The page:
This past week my younger brother’s close friend commited suicide. He was twenty-two years old. I didn’t know him personally, but when I heard about it I felt so sad and I needed to find out everything I could about him and his life. I don’t know why. Everytime I hear about such a story I just feel compelled to do research on the person to try to find out everything I can possibly find about them. My brother said he had spent time with his friend just days before his suicide. I could tell how much it is effecting my brother. He is not the type to ever show any kind of emotion and that especially worries me. A person can only hold in so much pain for so long. My brother is twenty-two and I have never seen him shed a tear, not even at our grandparents’ funerals who acted as parents to us growing up. I recently reached out to my brother after all of this happened to let him know he can call, text or whatever anytime and told him I will always answer my phone. It’s hard to really be there for family the way you want to when they live out of state, and I almost feel helpless because I wish I could be there for him physically to count on. He has battled with depression in the past and even called 911 once because he was scared he was going to kill himself. I worry so much about him, and even moreso in a time like this, and I hope he takes my words seriously and will reach out to me when he needs to.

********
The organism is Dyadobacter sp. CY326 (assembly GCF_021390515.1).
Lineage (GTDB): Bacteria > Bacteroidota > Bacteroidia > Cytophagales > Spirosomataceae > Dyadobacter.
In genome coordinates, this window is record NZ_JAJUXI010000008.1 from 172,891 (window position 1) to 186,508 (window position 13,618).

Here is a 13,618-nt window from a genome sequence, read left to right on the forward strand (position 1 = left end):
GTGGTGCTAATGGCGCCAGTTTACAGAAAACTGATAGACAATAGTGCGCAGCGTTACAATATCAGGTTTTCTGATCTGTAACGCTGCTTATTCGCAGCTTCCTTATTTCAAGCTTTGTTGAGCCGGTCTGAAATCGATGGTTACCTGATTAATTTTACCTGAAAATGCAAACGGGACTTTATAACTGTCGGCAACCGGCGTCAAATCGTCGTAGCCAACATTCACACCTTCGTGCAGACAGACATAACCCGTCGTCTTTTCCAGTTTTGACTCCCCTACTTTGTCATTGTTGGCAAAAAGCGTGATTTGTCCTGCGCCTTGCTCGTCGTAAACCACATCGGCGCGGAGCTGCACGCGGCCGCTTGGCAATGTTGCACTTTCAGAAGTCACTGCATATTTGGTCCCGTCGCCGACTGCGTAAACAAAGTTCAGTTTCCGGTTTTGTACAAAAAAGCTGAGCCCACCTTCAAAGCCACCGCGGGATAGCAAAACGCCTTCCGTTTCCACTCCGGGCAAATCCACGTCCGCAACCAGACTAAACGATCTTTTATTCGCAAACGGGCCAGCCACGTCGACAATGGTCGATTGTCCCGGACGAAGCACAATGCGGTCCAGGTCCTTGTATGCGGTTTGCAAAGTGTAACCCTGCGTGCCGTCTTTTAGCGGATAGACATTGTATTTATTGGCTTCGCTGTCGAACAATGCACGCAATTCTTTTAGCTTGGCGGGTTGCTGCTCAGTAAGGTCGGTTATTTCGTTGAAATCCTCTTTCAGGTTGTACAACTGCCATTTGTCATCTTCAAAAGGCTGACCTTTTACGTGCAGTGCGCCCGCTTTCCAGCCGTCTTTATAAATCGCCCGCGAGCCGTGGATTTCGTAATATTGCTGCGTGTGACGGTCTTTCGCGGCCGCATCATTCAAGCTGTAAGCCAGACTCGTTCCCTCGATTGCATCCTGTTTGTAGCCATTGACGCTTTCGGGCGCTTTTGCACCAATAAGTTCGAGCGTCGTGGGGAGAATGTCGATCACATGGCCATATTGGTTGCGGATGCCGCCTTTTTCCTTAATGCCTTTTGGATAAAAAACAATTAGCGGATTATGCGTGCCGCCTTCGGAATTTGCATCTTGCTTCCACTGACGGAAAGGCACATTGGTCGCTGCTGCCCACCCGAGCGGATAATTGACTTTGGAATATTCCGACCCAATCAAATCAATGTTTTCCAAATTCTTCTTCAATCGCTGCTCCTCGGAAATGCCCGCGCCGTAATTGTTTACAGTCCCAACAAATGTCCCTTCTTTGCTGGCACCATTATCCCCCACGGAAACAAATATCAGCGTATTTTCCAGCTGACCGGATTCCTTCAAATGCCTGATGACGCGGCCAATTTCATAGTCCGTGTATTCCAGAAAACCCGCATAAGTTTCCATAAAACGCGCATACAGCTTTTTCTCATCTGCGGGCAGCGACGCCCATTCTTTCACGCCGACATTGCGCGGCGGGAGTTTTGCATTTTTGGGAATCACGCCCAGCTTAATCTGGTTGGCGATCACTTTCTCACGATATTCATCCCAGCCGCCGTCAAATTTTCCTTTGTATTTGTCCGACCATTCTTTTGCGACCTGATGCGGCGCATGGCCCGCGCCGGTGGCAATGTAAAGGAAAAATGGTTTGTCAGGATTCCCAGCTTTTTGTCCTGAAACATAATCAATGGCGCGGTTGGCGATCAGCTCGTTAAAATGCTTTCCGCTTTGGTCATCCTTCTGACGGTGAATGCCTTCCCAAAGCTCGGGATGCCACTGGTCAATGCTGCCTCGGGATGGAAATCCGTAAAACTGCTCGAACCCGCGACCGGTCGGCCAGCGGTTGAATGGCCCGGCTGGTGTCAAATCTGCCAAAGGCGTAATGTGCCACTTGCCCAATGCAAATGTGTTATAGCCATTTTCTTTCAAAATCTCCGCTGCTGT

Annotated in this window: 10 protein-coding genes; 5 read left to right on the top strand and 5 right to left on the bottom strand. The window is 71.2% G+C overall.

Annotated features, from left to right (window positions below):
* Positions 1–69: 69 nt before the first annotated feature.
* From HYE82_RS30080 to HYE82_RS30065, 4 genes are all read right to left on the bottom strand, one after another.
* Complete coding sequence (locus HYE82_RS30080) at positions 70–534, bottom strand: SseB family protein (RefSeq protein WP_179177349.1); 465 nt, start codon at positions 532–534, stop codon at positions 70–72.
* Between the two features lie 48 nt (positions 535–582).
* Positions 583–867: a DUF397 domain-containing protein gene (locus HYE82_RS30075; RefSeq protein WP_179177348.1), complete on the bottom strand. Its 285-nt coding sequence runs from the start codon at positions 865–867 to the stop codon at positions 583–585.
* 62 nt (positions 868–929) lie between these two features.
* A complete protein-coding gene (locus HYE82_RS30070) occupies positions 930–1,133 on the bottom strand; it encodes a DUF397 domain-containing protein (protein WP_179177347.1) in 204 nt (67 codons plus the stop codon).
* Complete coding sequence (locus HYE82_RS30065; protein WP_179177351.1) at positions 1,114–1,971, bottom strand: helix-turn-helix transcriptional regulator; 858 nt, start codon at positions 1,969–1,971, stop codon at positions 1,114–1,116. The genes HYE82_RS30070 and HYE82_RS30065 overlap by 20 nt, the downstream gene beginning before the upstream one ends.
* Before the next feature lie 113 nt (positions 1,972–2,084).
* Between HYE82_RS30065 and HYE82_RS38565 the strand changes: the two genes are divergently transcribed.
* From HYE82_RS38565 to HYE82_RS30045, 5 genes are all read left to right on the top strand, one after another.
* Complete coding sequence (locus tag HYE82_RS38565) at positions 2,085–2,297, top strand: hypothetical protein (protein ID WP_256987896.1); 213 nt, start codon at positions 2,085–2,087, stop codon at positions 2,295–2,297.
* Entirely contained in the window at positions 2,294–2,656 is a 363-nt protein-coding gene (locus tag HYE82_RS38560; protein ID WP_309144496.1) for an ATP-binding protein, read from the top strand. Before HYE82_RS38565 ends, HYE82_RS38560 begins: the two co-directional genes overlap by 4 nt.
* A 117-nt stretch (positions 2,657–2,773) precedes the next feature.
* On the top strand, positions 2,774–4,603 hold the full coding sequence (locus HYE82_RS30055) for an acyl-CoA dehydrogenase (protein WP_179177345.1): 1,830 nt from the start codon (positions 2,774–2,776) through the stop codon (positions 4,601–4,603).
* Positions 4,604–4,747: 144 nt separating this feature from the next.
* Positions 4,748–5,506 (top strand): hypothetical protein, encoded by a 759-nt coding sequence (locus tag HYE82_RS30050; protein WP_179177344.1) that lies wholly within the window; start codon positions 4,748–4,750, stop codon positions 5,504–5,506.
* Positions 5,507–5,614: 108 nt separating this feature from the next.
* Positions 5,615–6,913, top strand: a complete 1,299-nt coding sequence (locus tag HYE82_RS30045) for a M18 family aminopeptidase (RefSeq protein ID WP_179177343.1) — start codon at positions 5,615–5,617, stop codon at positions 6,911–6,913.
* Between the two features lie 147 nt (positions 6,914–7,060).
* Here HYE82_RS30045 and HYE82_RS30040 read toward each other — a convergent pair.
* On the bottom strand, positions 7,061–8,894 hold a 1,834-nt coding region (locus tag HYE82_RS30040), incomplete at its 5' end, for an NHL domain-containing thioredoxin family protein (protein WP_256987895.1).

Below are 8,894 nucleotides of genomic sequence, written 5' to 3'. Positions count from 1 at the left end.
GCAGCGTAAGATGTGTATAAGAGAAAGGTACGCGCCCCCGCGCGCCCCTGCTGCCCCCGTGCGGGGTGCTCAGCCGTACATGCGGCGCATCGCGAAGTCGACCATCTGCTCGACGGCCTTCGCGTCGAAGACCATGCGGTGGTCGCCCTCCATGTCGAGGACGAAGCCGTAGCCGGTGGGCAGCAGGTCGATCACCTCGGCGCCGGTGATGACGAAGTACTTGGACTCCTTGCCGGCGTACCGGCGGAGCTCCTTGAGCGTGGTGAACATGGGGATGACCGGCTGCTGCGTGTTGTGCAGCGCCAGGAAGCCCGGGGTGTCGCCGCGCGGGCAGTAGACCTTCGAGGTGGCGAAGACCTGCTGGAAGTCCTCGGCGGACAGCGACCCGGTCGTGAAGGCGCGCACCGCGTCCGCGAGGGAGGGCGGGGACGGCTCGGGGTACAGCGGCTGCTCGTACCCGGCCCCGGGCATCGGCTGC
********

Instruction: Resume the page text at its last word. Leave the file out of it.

Liked by 1 person

    • oh Jjen, you have courage. what a road u have walked. i grieve w you. these life-threatening events should not have been something that a girl and her brother suffer through but they were and u keep pressing on w such grace. how do you take care of yourself when you are put through so much?